12 Distilleries In Kentucky Every Bourbon Fan Should Visit

Bourbon is distinctly American. For bourbon fans seeking an adventure, no other state offers the array of distilleries to visit and great whiskies to sip as Kentucky. As bourbon is the national spirit, Kentucky is its capital.

Rum and applejack were the most popular spirits throughout colonial America, but Irish and Scotch settlers implemented their whiskey-making background to make bourbon number one by the end of the 19th century. Corn was a reliable, abundant crop of the Midwest region, so distilling it to make whiskey just made sense. This origin holds today, as bourbons can only be classified as such if their mash bill contains at least 51% corn (via Bourbon Gospel). As for geographical authenticity, bourbon doesn't have to be made in Kentucky, although some purists will be sure to argue. Bourbon does, however, have to be made in the United States, per the federal standards passed by Congress in 1964. Over 95% of the world's bourbon — including the majority of the iconic bottles and brands we know and love — is produced in the Bluegrass State (per History).

In 1999, the Kentucky Distillers' Association established the Kentucky Bourbon Trail. This road trip-style experience maps out the state's signature distilleries, including an official passport and field guide (via Kentucky Bourbon Trail). If you're planning a bourbon pilgrimage, here are several distilleries that deserve a visit. Some have sustained, some have seen a renaissance, and some just recently made a name for themselves, but all own a piece of American drinking history.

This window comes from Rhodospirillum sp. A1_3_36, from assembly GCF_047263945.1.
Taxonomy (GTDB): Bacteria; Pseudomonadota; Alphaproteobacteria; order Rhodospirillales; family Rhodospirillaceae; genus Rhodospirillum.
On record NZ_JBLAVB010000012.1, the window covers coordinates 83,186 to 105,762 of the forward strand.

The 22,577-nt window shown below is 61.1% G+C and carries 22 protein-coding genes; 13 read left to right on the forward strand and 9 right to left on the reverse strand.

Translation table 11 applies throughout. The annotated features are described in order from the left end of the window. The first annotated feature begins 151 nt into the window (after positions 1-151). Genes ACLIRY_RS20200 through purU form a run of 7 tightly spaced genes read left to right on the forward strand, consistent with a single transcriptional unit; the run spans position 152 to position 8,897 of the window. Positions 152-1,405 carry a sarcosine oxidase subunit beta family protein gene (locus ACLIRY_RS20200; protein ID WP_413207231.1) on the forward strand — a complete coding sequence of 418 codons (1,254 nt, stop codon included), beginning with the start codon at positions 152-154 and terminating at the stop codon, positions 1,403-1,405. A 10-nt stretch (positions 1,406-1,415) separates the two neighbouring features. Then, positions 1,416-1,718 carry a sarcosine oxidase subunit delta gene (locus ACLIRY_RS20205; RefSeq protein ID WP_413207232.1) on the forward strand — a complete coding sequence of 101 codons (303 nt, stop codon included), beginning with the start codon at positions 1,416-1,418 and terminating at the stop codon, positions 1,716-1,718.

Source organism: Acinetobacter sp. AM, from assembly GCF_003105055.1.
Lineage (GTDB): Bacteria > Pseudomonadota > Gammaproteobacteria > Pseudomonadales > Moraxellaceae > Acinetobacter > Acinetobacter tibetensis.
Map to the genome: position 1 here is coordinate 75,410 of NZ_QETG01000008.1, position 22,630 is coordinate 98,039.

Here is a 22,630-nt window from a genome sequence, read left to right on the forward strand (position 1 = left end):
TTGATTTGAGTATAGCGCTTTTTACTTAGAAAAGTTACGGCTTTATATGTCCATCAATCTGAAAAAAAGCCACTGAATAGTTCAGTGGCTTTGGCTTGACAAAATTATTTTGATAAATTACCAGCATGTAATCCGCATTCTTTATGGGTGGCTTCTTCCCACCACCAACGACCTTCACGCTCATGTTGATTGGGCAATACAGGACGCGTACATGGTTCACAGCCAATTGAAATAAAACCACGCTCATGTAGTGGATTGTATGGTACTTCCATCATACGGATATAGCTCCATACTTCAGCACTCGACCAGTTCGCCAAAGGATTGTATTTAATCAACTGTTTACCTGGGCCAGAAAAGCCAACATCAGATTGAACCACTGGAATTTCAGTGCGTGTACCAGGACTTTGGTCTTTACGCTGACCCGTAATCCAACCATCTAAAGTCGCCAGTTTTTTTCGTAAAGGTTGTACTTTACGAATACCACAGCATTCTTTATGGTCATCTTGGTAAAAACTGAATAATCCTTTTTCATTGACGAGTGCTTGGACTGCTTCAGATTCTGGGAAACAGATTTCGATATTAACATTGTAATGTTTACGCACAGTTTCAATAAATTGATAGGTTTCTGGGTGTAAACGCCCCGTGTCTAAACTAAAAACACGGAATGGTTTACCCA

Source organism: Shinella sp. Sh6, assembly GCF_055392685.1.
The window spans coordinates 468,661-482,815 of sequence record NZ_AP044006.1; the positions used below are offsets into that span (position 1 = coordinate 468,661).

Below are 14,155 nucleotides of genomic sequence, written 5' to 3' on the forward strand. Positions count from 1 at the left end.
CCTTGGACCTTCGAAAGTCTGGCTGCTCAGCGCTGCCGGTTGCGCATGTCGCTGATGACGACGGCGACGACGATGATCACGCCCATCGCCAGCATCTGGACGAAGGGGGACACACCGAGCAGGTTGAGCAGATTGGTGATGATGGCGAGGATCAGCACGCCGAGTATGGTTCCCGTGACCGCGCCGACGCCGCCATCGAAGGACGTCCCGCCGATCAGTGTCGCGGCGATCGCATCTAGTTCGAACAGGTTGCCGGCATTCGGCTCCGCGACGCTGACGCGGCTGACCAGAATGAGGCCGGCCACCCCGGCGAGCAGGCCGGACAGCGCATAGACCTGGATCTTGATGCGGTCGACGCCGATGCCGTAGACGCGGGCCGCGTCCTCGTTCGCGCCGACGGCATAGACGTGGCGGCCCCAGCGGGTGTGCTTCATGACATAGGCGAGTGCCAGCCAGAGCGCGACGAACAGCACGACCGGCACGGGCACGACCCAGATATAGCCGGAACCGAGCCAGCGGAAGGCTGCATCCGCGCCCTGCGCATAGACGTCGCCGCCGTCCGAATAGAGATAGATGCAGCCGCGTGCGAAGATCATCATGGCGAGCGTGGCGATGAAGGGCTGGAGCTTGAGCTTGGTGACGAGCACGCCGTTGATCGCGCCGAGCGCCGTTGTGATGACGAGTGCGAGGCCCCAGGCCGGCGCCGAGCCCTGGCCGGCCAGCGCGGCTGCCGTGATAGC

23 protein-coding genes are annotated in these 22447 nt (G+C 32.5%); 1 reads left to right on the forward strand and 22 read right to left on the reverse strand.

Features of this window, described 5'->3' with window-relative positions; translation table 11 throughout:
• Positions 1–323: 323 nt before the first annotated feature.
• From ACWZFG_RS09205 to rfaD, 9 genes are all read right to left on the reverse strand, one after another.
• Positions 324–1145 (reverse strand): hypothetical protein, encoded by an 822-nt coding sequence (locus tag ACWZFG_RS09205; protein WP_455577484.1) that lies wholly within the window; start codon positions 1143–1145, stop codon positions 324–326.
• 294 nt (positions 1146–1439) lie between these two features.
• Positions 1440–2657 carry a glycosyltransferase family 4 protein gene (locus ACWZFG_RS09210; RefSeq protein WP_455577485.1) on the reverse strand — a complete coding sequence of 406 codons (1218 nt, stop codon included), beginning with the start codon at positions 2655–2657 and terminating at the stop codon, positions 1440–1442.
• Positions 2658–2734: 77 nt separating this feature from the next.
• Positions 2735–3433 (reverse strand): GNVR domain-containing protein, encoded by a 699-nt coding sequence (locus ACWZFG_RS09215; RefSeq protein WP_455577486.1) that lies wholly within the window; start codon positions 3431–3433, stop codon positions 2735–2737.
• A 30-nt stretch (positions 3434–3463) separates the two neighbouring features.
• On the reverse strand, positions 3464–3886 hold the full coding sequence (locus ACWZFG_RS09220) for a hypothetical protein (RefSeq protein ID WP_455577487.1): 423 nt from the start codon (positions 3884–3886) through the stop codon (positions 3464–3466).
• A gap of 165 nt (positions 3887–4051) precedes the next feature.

Old Forester

It's only right to begin this list with the beginning of bourbon. Founded in 1870 by George Garvin Brown, Old Forester is the first-known commercially bottled bourbon, according to Whiskey Rocks. When Prohibition began in 1920, Old Forester was one of the few companies permitted to continue manufacturing and selling whiskey legally, and it is the only one still in operation today (via Old Forester Distilling Co.).

Now, tours are given of this historic brand's distillery in Louisville on Whiskey Row. On the Old Forester Tour, guests can witness the bourbon-making process from start to finish and see firsthand everything that goes into fermentation, distillation, barrel-making, maturation, and bottling. The tour also includes a bourbon tasting of four Old Forester expressions, which are on constant rotation throughout the year. The other tour, which runs less frequently, is the Nothing Better On the Market Tour. This experience offers the same distillery tour plus a guided tasting that includes Old Forester Single Barrel, 1910 Old Fine Whiskey, and Old Forester Birthday Bourbon.